|Institution:||Universität Heidelberg ; Thes|
|Full text PDF:||http://archiv.ub.uni-heidelberg.de/volltextserver/13011/|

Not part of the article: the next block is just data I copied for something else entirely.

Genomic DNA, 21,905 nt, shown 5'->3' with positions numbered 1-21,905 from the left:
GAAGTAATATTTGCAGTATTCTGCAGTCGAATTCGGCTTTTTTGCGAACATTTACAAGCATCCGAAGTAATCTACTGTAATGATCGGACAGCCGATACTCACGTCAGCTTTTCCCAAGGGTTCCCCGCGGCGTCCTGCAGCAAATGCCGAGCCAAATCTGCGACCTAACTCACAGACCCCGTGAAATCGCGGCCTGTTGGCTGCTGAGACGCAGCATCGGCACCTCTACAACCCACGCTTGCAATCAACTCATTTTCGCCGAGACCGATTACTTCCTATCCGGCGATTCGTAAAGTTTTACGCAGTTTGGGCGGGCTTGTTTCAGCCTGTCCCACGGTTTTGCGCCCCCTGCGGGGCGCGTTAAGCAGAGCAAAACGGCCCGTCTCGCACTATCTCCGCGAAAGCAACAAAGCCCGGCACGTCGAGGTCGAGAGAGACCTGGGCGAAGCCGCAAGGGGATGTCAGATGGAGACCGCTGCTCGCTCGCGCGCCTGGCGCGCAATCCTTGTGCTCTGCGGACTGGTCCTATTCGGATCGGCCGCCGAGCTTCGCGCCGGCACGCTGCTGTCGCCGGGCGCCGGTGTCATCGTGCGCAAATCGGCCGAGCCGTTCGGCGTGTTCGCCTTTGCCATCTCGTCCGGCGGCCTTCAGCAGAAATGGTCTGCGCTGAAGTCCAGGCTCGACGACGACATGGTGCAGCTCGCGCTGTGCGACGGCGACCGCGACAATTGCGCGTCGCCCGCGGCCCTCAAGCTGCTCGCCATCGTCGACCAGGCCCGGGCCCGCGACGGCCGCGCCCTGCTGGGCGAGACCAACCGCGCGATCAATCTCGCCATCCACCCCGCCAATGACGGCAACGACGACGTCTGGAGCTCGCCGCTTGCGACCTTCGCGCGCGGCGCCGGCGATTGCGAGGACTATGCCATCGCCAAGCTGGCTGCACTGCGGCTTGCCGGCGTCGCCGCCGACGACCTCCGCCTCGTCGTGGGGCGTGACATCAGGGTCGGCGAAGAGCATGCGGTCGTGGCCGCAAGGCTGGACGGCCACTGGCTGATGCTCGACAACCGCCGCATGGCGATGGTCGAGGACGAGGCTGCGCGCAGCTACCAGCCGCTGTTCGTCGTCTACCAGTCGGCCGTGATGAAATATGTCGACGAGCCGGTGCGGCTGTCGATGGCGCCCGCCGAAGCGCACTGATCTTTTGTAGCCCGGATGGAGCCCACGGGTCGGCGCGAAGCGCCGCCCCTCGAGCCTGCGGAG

In computer graphics, subdivision algorithms are common tools for smoothing down irregularly shaped meshes. Of special interest, due to their simple formulations, are algorithms that generalize B-spline subdivision. Their conceptual simplicity is in stark contrast to the complexity of analysing their results. A complete formal examination of smoothness properties for subdivision schemes was only recently performed by Jörg Peters and Ulrich Reif. This thesis presents a precise and detailed introduction to the analysis of subdivision algorithms. For this purpose, first of all, the necessary background in B-spline theory is established. Building on this, two of the most common subdivision algorithms, the Doo-Sabin and the Catmull-Clark scheme, are motivated. Their treatment is followed by an in-depth description of methods for analysing smoothness properties of subdivision schemes, as developed by Peters and Reif. Afterwards, these methods are applied to the two aforementioned algorithms, thereby establishing smoothness for both algorithms in their original form. Last, in order to demonstrate the effects of choosing unsuitable weights, a number of degenerate weights, which produce irregular shapes in almost all cases, are derived for both schemes—these have hitherto not been published.